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August 1930


Author Affiliations


From the Departments of Pathology and Medicine, University of Illinois College of Medicine, and the Cook County Hospital Laboratories.

Arch Intern Med (Chic). 1930;46(2):342-357. doi:10.1001/archinte.1930.00140140180013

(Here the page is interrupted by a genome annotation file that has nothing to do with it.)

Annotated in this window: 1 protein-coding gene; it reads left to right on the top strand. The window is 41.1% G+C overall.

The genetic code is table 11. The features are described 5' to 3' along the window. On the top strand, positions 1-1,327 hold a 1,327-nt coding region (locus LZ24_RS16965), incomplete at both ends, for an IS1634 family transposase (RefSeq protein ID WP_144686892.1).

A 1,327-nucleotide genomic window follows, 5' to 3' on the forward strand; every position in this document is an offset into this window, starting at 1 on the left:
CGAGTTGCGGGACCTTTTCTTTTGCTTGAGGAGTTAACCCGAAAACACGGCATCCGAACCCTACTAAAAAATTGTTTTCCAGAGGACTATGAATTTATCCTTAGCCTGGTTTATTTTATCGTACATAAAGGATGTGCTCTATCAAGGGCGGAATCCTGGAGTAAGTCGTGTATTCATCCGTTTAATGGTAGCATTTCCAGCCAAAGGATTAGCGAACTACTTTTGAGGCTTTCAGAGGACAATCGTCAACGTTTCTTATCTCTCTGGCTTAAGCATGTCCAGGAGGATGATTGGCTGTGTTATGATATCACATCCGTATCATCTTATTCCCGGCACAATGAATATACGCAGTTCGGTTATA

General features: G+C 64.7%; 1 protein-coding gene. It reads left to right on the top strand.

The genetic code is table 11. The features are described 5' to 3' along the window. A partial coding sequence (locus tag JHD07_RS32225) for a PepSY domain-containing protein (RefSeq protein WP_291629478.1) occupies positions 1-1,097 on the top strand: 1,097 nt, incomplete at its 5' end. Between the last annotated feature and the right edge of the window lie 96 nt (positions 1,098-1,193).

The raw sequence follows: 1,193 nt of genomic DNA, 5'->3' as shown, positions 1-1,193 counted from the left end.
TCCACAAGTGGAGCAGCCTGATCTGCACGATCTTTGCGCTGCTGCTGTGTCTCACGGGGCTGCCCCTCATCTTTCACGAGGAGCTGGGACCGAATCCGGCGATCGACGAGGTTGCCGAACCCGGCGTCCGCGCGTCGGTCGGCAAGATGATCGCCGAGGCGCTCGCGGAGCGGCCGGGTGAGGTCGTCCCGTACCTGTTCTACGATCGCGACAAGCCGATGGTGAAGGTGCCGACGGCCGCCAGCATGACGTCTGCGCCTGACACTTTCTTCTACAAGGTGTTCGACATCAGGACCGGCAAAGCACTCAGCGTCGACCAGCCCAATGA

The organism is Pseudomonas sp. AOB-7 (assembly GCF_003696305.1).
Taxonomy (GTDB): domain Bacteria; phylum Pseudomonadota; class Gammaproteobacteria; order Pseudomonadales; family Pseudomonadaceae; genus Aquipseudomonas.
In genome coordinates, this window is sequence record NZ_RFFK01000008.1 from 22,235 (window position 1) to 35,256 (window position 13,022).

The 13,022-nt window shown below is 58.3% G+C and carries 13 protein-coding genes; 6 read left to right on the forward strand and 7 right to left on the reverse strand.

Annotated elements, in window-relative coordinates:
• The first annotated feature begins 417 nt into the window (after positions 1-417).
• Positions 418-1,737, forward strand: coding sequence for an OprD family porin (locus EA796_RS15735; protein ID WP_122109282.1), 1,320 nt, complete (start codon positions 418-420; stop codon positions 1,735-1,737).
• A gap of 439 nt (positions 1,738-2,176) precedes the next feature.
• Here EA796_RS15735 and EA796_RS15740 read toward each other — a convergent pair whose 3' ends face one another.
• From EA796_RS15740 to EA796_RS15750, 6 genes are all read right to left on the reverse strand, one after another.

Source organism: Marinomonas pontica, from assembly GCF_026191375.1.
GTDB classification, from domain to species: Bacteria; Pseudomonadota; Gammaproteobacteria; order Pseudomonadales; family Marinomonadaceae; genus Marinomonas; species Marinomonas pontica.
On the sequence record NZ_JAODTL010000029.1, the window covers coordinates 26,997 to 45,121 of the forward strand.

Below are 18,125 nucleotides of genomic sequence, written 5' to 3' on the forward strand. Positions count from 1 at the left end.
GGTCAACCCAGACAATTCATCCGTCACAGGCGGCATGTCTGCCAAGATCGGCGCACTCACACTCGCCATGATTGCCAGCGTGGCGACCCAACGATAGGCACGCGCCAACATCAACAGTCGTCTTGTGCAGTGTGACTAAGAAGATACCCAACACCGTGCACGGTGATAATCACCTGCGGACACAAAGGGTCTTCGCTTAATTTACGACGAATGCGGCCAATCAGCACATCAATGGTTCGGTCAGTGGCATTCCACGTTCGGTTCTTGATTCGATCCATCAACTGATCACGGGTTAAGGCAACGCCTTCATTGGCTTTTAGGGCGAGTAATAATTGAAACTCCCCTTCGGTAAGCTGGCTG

The immediate effects of corrosive poisoning are well known by the general profession and are fully treated in books on toxicology. The remote results of corrosive ingestion with regard to the esophagus are likewise well understood and extensively dealt with in both periodicals and texts. Concerning gastric sequelae of corrosive poisoning, however, little has been written, especially in the English language. A careful search through the medical indexes for the past fifteen years published in this country or Great Britain yielded few references to late gastric lesions following corrosive poisoning. Halstead1 told briefly of a midgastric stenosis with obliteration of the pyloric canal following the ingestion of sulphuric acid. Vinson and Hartman2 discussed a case in which esophageal stenosis effectively treated by dilatation was followed within six months by pyloric stenosis which led to death. Vinson and Harrington3 reported a case of cicatricial obstruction of the stomach following poisoning with

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